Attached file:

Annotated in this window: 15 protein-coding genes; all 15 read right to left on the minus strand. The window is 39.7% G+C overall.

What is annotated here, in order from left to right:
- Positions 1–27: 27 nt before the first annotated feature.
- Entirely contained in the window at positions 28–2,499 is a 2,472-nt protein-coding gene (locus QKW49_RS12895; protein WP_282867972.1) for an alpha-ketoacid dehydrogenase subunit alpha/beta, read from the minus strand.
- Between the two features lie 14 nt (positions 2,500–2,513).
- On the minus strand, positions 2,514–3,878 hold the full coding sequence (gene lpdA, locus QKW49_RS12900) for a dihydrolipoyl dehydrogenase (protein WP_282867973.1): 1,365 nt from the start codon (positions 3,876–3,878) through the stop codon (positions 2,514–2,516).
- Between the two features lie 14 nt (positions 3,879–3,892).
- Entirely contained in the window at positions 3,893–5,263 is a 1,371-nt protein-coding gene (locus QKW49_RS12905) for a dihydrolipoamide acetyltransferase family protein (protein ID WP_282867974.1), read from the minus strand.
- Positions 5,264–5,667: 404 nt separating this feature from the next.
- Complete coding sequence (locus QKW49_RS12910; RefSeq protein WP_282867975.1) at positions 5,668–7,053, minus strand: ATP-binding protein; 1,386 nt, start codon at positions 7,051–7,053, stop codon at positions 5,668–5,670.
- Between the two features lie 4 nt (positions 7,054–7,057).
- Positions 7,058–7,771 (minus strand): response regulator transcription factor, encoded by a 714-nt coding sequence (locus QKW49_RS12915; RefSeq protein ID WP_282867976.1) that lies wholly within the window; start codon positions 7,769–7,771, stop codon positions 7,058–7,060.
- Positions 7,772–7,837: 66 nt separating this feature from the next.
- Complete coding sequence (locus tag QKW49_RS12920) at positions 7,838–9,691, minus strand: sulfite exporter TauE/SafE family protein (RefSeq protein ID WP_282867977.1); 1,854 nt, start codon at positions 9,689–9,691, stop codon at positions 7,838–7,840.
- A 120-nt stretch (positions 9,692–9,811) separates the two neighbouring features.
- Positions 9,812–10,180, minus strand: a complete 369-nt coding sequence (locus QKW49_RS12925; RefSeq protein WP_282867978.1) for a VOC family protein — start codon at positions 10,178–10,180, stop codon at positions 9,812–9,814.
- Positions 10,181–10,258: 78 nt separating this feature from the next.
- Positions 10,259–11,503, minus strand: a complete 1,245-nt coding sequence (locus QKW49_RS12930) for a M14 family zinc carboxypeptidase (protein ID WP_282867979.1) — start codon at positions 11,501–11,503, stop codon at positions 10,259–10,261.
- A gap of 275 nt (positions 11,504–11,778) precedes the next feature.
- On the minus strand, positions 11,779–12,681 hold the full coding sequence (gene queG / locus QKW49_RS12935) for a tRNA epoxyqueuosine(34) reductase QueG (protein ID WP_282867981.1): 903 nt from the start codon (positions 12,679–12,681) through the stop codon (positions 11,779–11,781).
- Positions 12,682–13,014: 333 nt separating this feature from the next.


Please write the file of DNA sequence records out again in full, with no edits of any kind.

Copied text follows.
Annotated in this window: 15 protein-coding genes; all 15 read right to left on the minus strand. The window is 39.7% G+C overall.

What is annotated here, in order from left to right:
- Positions 1–27: 27 nt before the first annotated feature.
- Entirely contained in the window at positions 28–2,499 is a 2,472-nt protein-coding gene (locus QKW49_RS12895; protein WP_282867972.1) for an alpha-ketoacid dehydrogenase subunit alpha/beta, read from the minus strand.
- Between the two features lie 14 nt (positions 2,500–2,513).
- On the minus strand, positions 2,514–3,878 hold the full coding sequence (gene lpdA, locus QKW49_RS12900) for a dihydrolipoyl dehydrogenase (protein WP_282867973.1): 1,365 nt from the start codon (positions 3,876–3,878) through the stop codon (positions 2,514–2,516).
- Between the two features lie 14 nt (positions 3,879–3,892).
- Entirely contained in the window at positions 3,893–5,263 is a 1,371-nt protein-coding gene (locus QKW49_RS12905) for a dihydrolipoamide acetyltransferase family protein (protein ID WP_282867974.1), read from the minus strand.
- Positions 5,264–5,667: 404 nt separating this feature from the next.
- Complete coding sequence (locus QKW49_RS12910; RefSeq protein WP_282867975.1) at positions 5,668–7,053, minus strand: ATP-binding protein; 1,386 nt, start codon at positions 7,051–7,053, stop codon at positions 5,668–5,670.
- Between the two features lie 4 nt (positions 7,054–7,057).
- Positions 7,058–7,771 (minus strand): response regulator transcription factor, encoded by a 714-nt coding sequence (locus QKW49_RS12915; RefSeq protein ID WP_282867976.1) that lies wholly within the window; start codon positions 7,769–7,771, stop codon positions 7,058–7,060.
- Positions 7,772–7,837: 66 nt separating this feature from the next.
- Complete coding sequence (locus tag QKW49_RS12920) at positions 7,838–9,691, minus strand: sulfite exporter TauE/SafE family protein (RefSeq protein ID WP_282867977.1); 1,854 nt, start codon at positions 9,689–9,691, stop codon at positions 7,838–7,840.
- A 120-nt stretch (positions 9,692–9,811) separates the two neighbouring features.
- Positions 9,812–10,180, minus strand: a complete 369-nt coding sequence (locus QKW49_RS12925; RefSeq protein WP_282867978.1) for a VOC family protein — start codon at positions 10,178–10,180, stop codon at positions 9,812–9,814.
- Positions 10,181–10,258: 78 nt separating this feature from the next.
- Positions 10,259–11,503, minus strand: a complete 1,245-nt coding sequence (locus QKW49_RS12930) for a M14 family zinc carboxypeptidase (protein ID WP_282867979.1) — start codon at positions 11,501–11,503, stop codon at positions 10,259–10,261.
- A gap of 275 nt (positions 11,504–11,778) precedes the next feature.
- On the minus strand, positions 11,779–12,681 hold the full coding sequence (gene queG / locus QKW49_RS12935) for a tRNA epoxyqueuosine(34) reductase QueG (protein ID WP_282867981.1): 903 nt from the start codon (positions 12,679–12,681) through the stop codon (positions 11,779–11,781).
- Positions 12,682–13,014: 333 nt separating this feature from the next.